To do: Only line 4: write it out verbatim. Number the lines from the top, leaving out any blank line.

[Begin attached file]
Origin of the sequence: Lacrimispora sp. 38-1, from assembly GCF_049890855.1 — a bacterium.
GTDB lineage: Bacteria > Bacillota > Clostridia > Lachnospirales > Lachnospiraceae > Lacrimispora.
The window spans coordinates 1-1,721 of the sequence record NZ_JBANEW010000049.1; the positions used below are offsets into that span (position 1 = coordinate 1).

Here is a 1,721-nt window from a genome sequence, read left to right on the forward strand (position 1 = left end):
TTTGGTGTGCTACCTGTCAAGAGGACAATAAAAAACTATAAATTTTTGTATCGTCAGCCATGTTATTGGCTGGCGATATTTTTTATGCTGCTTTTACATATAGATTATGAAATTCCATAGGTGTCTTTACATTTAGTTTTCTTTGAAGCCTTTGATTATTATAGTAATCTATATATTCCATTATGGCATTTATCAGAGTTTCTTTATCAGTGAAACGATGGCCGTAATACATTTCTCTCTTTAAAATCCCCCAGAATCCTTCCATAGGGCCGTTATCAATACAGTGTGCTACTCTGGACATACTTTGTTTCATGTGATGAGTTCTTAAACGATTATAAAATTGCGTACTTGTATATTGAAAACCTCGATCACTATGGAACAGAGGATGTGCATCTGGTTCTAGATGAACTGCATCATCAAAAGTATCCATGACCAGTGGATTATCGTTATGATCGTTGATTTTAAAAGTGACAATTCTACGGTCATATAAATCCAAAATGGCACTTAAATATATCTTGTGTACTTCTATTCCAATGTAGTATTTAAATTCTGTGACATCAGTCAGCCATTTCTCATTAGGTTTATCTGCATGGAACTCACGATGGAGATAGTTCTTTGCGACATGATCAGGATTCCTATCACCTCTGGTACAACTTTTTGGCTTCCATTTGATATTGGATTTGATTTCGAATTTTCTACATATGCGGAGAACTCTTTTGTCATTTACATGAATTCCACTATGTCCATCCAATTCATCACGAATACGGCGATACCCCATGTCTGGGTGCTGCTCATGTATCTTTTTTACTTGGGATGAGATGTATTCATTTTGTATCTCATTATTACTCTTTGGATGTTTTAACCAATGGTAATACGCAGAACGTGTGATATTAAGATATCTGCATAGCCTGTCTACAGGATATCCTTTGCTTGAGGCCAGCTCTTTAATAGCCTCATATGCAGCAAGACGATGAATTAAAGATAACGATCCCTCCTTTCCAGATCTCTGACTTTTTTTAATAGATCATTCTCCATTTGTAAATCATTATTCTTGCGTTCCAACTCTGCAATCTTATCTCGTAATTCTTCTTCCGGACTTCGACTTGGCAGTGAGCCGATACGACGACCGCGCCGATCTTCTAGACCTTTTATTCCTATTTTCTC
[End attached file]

Here is a 1,721-nt window from a genome sequence, read left to right on the forward strand (position 1 = left end):